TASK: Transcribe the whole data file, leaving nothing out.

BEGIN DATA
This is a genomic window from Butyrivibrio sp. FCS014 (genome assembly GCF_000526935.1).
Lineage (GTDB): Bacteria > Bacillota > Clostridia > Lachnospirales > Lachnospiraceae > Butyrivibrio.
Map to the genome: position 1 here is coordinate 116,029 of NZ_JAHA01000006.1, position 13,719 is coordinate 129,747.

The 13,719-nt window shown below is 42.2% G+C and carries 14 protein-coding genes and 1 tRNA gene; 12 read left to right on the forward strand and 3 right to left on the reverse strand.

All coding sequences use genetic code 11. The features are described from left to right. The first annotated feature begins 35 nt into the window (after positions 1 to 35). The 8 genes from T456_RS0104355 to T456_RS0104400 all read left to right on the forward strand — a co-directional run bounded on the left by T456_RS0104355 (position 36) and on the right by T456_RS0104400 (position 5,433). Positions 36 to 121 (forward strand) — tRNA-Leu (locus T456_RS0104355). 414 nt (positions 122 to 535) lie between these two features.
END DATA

This is a genomic window from Butyrivibrio sp. FCS014 (genome assembly GCF_000526935.1).
Lineage (GTDB): Bacteria > Bacillota > Clostridia > Lachnospirales > Lachnospiraceae > Butyrivibrio.
Map to the genome: position 1 here is coordinate 116,029 of NZ_JAHA01000006.1, position 13,719 is coordinate 129,747.

The 13,719-nt window shown below is 42.2% G+C and carries 14 protein-coding genes and 1 tRNA gene; 12 read left to right on the forward strand and 3 right to left on the reverse strand.

All coding sequences use genetic code 11. The features are described from left to right. The first annotated feature begins 35 nt into the window (after positions 1 to 35). The 8 genes from T456_RS0104355 to T456_RS0104400 all read left to right on the forward strand — a co-directional run bounded on the left by T456_RS0104355 (position 36) and on the right by T456_RS0104400 (position 5,433). Positions 36 to 121 (forward strand) — tRNA-Leu (locus T456_RS0104355). 414 nt (positions 122 to 535) lie between these two features.